A Philadelphia man has initiated an assault and battery complaint against two city police officers over allegations that they unlawfully arrested him following an incident at a local gas station that started when the plaintiff was refused a refund for gas that he was unable to pump into his vehicle, and ended with the man’s legally carried firearm being lifted by a passerby during the police encounter.
Attorneys Michael C. Schwartz and Jonathan J. James, of James, Schwartz & Associates, filed the civil action Nov. 13 at the Philadelphia Court of Common Pleas on behalf of Raheem Fitch.
The two defendants named in the case are Police Officer Ryan Ryzinski and another cop who is only identified by his last name, Mintzer.
According to the complaint, Fitch, a 26-year-old man with no prior criminal record, stopped at the Sunoco station 2634 N. Broad St. in Philadelphia at about 4 a.m. on July 1 of this year in an effort to get gas for his vehicle.
After pre-paying for his gas, Fitch attempted to activate the pump, the suit states, but it would not work, after which Fitch reentered the store and asked for his money back.
An argument allegedly ensued when the store worker refused to give the plaintiff his money back.
The police were called, and the two defendant officers arrived at the scene.
The plaintiff advised the officers that he had a valid License to Carry Firearms and that he had a sidearm on his person at the time.
The cops removed the weapon, the holster and an extra magazine Fitch had been carrying at the time, the suit states.
After the plaintiff explained the situation with regard to the refund for the gas he was seeking, the defendants told Fitch they could do nothing to help him out, and then proceeded to leave the scene, at which point Fitch inquired about his firearm and other items.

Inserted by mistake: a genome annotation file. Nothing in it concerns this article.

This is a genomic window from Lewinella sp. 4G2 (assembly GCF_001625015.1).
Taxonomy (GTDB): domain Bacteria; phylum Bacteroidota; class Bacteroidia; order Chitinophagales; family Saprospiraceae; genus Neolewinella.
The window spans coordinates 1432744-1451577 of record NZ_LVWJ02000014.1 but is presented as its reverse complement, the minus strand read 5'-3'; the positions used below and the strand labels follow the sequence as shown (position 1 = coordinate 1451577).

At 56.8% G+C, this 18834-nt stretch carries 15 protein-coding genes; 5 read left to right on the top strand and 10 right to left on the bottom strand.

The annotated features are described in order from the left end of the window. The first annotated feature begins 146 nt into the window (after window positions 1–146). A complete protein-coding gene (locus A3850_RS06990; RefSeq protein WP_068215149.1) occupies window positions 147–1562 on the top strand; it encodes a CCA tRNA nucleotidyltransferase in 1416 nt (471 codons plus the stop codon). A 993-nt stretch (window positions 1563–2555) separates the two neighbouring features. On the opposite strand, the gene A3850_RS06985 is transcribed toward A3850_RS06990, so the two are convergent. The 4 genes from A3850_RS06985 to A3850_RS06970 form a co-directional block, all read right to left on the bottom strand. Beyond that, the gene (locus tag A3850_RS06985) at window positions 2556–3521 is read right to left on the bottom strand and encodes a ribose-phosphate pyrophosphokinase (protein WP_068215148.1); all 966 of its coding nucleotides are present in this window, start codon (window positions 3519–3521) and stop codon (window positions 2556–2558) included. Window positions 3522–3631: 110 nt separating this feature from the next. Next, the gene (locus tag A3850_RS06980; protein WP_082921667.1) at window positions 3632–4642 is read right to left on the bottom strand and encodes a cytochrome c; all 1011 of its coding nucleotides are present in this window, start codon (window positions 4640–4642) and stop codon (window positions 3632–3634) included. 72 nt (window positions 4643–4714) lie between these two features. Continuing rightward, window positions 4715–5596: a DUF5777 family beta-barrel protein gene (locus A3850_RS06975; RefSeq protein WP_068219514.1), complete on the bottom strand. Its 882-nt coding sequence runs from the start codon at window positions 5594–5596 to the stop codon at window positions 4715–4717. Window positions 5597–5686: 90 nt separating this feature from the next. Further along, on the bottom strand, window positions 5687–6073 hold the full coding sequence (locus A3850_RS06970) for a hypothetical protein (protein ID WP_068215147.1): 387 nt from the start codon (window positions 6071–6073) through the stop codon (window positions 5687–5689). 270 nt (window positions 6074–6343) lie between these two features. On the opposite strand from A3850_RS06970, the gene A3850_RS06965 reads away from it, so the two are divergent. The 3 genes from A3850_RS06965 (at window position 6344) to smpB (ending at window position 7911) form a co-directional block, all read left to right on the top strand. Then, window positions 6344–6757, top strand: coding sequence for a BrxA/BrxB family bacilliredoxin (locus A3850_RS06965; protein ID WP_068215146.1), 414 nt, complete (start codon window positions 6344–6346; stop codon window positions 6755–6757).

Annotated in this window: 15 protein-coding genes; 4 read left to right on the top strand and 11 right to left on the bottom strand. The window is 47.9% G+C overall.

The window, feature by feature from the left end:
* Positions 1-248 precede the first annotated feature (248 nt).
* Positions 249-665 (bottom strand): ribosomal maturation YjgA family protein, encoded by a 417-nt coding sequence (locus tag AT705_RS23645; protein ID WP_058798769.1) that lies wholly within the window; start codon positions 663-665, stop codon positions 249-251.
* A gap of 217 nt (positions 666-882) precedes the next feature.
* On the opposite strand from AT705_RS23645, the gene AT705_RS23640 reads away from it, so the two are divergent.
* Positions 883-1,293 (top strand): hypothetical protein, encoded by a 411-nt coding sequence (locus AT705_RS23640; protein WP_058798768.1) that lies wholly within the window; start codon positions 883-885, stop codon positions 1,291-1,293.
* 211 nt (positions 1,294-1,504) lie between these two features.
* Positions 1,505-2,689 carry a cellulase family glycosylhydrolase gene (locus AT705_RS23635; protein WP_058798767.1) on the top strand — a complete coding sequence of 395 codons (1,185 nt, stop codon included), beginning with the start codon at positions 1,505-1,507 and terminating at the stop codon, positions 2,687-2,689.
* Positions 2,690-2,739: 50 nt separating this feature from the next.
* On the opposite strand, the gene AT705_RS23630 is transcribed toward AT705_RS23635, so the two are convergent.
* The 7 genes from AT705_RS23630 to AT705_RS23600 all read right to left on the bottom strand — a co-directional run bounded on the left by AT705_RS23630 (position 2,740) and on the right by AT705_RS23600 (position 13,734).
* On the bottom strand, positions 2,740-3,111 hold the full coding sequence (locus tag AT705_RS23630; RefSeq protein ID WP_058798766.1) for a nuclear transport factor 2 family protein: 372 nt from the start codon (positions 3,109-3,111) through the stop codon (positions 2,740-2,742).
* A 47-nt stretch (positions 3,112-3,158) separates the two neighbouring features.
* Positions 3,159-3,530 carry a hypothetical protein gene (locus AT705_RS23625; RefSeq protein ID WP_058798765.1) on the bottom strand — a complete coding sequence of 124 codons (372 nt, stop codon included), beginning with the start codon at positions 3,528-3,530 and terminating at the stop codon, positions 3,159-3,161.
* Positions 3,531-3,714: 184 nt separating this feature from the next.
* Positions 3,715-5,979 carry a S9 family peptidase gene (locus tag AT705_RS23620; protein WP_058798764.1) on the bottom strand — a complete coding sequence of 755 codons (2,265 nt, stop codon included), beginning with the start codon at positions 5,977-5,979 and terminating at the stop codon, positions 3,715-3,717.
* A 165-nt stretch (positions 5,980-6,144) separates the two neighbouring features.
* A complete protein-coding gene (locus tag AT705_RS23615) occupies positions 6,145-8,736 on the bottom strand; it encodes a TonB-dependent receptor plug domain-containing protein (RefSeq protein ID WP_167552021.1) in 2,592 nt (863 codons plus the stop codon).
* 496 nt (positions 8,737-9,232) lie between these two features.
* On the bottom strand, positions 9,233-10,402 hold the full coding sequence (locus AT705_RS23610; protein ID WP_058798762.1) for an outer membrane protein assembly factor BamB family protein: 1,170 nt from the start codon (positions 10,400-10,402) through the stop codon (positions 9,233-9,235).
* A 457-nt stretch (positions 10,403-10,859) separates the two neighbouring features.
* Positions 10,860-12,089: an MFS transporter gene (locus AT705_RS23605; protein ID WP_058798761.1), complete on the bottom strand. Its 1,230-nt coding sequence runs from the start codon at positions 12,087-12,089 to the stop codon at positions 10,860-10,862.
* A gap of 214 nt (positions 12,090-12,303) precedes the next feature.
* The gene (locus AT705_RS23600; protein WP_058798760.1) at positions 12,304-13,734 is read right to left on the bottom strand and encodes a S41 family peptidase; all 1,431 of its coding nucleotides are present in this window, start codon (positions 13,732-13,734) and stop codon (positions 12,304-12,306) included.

The officers told Fitch they had placed everything on the passenger seat in Fitch’s vehicle.
Fitch returned to his car only to discover that the gun was missing, according to the complaint.
Fitch then went inside the store and attempted to call 911 to report a missing firearm, at which time the two defendant officers returned to the gas station and confronted Fitch, who told the cops his firearm was missing and that they should have returned the gun to him directly so this type of thing wouldn’t happen.
The officers soon got aggressive with Fitch and ordered him to get in his vehicle and leave the scene, the suit says, at which time the officers began to investigate the missing weapon, which was soon discovered to be in the possession of a woman who had been in the area of the gas station at the time of the encounter.
The woman was promptly arrested for theft.
It was at this point that the officers re-approached Fitch and told him he was being placed under arrest because he had been drinking, something the plaintiff denied.
All the while, Fitch complained that the handcuffs had been placed on his wrists too tightly, and that he was experiencing pain and lightheadedness because of the situation.
Fitch ended up being charged with disorderly conduct and public drunkenness, although the charges were later dropped in criminal court for lack of prosecution, the complaint shows.
After Fitch was released from police custody, he had returned to the Sunoco station only to discover that his vehicle, which hadn’t been properly secured by police, had items missing from it, the suit claims.
The complaint alleges that Fitch continues to suffer from nerve damage to his wrists because of the tight handcuffs.
It also states that Fitch has never had his firearm returned to him, and that his carry license was revoked, and his Act 235 card, or armed security certification paperwork, has never been returned to him.
The lawsuit contains counts of assault and battery, false imprisonment, malicious prosecution, defamation, and intentional infliction of emotional distress.
Fitch seeks compensatory and punitive damages in excess of $50,000, plus other court relief.
A jury trial has also been demanded.
The case ID number is 121101219.